The first 81 games of Aaron Boone's managerial career went mostly according to plan. With the Yankees' powerful lineup, deep bullpen and bona fide ace leading the way, Boone's team reached the midway point with a 54-27 record and was tied for first in the American League East with the
The first 81 games of Aaron Boone's managerial career went mostly according to plan. With the Yankees' powerful lineup, deep bullpen and bona fide ace leading the way, Boone's team reached the midway point with a 54-27 record and was tied for first in the American League East with the Red Sox. An 11-1 drubbing of Boston in Game 81 before a raucous Yankee Stadium crowd punctuated the first half of the season. Game 82, however, wasn't so great.
Despite another strong effort from the bullpen -- four Yankees relievers combined to throw six scoreless innings -- the Yankees were tied, 3-3, with Atlanta entering the 11th inning. After a Yankees error put the go-ahead run on base, rookie Ronald Acuña Jr. hit a two-run home run to give the Braves a 5-3 lead. The Yankees threatened in the bottom of the inning, but Aaron Judge was left stranded at second to end the game. It was a recurring theme throughout the night: The Yankees went 0-for-12 with runners in scoring position and left 12 runners on base.
Less than 16 hours after the disappointing loss to the Braves, Boone met in his office with Yankees Magazine associate editor Thomas Golianopoulos to discuss his first 82 games as Yankees manager.
How do you unwind after a game like last night?
Well, last night was obviously a long night because it went into extra innings. We then made the decision with [Jonathan] Loaisiga. [Ed. note: The Yankees optioned Loaisiga to Triple-A Scranton/Wilkes-Barre after the game.] We were up against it with how we used our 'pen, so we needed to consider a certain move. We talked through that. I got home last night at around 12:30 and then, I don't know …
Did you watch a Seinfeld rerun? Have a root beer?
Last night I went to bed pretty quick, actually. A lot of times, I'll go back and watch a clip of our game or a couple of guys in their postgame interviews. Or if I want to see something that happened in the game, I'll go back and watch a play or see something that came up. Then when I get in bed, I turn on Friends on my iPad. Friends is usually what I end every night with. It puts me to sleep.
I planned on asking this even before the tough loss last night: I was curious if you can point to a game that stuck with you into the next day. Navigating the highs and lows of a 162-game season is what makes baseball such a grind, and it seems important to put the previous night behind you and focus on the next game.
[Long pause] I don't know. I would say the last three nights, but I'm probably saying that because they are so fresh in my mind. We lost the middle game big to Boston. It was just [exhales and drops arms]. Even though in some ways getting your butt kicked is not like losing a close game; it's easy to turn the page. Then the next day you have a huge win, and you're trying to have some balance in your bullpen and use guys that you don't feel good using in that game because they haven't pitched in a while. And then last night, just having opportunities, not being able to punch through, and getting a great performance but using up all your bullpen. So, they all do.
When you were hired last December, you mentioned that you had missed the competition. Coming on the heels of the three-game series you guys played against Boston last weekend, has it lived up to your expectations? How would you compare it to your playing days?
Yeah, it's been awesome, the competition part of it. When we get to 7 o'clock and the game is happening, I love it. I love being in it. It's different than playing, no question about it.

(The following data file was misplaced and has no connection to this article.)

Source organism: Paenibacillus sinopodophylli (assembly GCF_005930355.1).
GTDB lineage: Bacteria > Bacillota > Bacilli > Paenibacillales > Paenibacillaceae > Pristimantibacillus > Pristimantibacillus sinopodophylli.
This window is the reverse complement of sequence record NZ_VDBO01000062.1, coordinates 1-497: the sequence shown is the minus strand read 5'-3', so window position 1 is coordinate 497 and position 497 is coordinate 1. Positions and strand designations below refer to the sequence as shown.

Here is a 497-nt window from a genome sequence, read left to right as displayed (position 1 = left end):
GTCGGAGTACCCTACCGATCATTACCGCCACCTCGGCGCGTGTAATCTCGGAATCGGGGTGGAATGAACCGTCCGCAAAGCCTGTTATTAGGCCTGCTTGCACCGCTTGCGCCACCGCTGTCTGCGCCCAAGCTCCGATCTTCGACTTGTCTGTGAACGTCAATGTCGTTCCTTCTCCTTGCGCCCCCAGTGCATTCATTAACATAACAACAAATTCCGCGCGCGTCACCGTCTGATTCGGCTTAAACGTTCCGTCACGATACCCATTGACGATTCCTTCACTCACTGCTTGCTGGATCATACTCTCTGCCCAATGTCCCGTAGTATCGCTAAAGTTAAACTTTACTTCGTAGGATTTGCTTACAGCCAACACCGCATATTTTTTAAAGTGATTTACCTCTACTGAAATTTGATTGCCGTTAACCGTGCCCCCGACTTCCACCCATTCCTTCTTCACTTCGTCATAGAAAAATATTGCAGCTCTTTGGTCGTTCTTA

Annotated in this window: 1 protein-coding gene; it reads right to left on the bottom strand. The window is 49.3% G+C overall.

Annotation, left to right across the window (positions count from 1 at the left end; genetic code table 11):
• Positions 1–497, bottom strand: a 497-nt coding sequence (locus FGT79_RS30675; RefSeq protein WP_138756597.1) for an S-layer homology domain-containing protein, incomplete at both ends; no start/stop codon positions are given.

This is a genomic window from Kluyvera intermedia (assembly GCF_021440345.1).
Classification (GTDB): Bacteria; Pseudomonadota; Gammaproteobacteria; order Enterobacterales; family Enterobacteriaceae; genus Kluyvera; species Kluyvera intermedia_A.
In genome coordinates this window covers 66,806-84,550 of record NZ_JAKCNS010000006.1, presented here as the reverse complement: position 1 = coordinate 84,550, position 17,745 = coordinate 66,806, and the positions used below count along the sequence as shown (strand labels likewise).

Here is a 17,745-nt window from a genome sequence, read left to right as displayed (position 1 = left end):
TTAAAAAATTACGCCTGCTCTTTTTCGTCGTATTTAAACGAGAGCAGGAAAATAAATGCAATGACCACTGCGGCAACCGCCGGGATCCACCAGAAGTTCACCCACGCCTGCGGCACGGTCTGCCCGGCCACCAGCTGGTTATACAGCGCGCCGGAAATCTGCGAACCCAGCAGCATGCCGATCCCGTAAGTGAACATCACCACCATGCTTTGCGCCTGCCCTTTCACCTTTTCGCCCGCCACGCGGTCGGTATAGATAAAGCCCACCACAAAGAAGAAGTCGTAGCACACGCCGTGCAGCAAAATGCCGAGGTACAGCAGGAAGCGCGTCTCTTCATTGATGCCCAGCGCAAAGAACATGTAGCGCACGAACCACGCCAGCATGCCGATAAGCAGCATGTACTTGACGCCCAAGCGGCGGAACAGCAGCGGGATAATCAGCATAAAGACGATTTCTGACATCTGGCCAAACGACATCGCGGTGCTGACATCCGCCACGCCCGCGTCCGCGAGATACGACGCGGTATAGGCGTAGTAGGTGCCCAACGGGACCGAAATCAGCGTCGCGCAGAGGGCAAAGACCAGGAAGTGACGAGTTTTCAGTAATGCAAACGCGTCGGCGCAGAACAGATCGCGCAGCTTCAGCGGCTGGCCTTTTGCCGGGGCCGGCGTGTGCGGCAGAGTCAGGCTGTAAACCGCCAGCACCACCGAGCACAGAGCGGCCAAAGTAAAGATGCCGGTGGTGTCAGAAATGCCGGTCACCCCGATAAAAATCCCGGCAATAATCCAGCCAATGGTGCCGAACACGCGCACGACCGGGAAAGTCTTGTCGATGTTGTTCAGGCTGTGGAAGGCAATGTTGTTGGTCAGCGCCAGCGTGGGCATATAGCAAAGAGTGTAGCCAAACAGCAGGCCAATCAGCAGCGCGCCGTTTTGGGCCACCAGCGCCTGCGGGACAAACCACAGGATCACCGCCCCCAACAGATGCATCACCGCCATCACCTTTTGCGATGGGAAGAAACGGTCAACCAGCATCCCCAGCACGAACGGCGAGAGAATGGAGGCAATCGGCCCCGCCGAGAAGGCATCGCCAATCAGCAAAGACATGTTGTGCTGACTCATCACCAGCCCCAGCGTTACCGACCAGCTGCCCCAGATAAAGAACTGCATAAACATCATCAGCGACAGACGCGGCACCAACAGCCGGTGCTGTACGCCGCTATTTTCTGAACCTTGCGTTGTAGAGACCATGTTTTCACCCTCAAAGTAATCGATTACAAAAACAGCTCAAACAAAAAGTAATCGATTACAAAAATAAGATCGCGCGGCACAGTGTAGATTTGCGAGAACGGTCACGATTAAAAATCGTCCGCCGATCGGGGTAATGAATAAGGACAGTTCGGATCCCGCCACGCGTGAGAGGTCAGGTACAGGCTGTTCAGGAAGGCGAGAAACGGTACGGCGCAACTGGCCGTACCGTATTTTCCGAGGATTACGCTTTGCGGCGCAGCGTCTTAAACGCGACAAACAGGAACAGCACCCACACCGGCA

Did you get nervous before games when you were a player?
Sure, sure. You know what? When we're at home after our batting practice, we have an hour leading up to the game. As a player and now as a manager, it's just an uneasy time. It's like, once the game starts, it's competition and playing. But that hour leading up, I'm always a little antsy.
What aspect of the team do you spend the most time worrying about?
Probably the bullpen and just protecting them the best you can, giving them the right amount of usage. I would say that's what I think -- I don't know if worry is the right word -- but that's what I consider. I am constantly aware of when they pitched, how many pitches, how much they've pitched in the last week. All of those things are what I consider the most and think about the most. Keeping our regular players fresh, too. When is the right time to give a guy a day, or do you just push through certain things? Trying to find that balance and that rhythm, I guess.
How far in advance do regulars like Judge and Giancarlo Stanton like knowing that they're scheduled for an off-day?
Sometimes with guys like that, like Didi [Gregorius] and Judgey, a lot of times I'll go to them and say, "A day is on my board." I make them part of the process, too. If there's a day off Monday, I'm thinking of tacking a day off onto that day either on the front side or the back side. That's something I try and stay ahead of. I try to give guys a heads-up. With some of our non-regulars, I'll tell them, "Hey, you're in tomorrow." I tell Giancarlo the night before -- although I didn't last night -- that he's playing right field today. I usually give him a heads-up like, "Hey, you're in left," or "Hey, you're in right," if he isn't DHing.
As a former player, you knew that managing would be a tough gig. Has any part of the job been tougher than you had anticipated? Has anything snuck up on you?
I think sometimes the hardest part, especially with our club, was when we've had to deliver some tough news or send a guy out who in a lot of ways we know doesn't deserve to get sent out; who we know is a big league player or has really contributed to our club. That's tough. That's not fun giving that news. I don't know if anything has really snuck up on me. It's all new to me, obviously. But I don't feel like I've been overwhelmed, and part of that is the room in there -- the guys. My coaching staff is so good at what they do, so I don't feel like I have to hover over them or micromanage anything. I don't feel like I've been overwhelmed necessarily.
What have you done to build relationships with the guys? Are you on group texts? Do you schedule one-on-one time with some of them?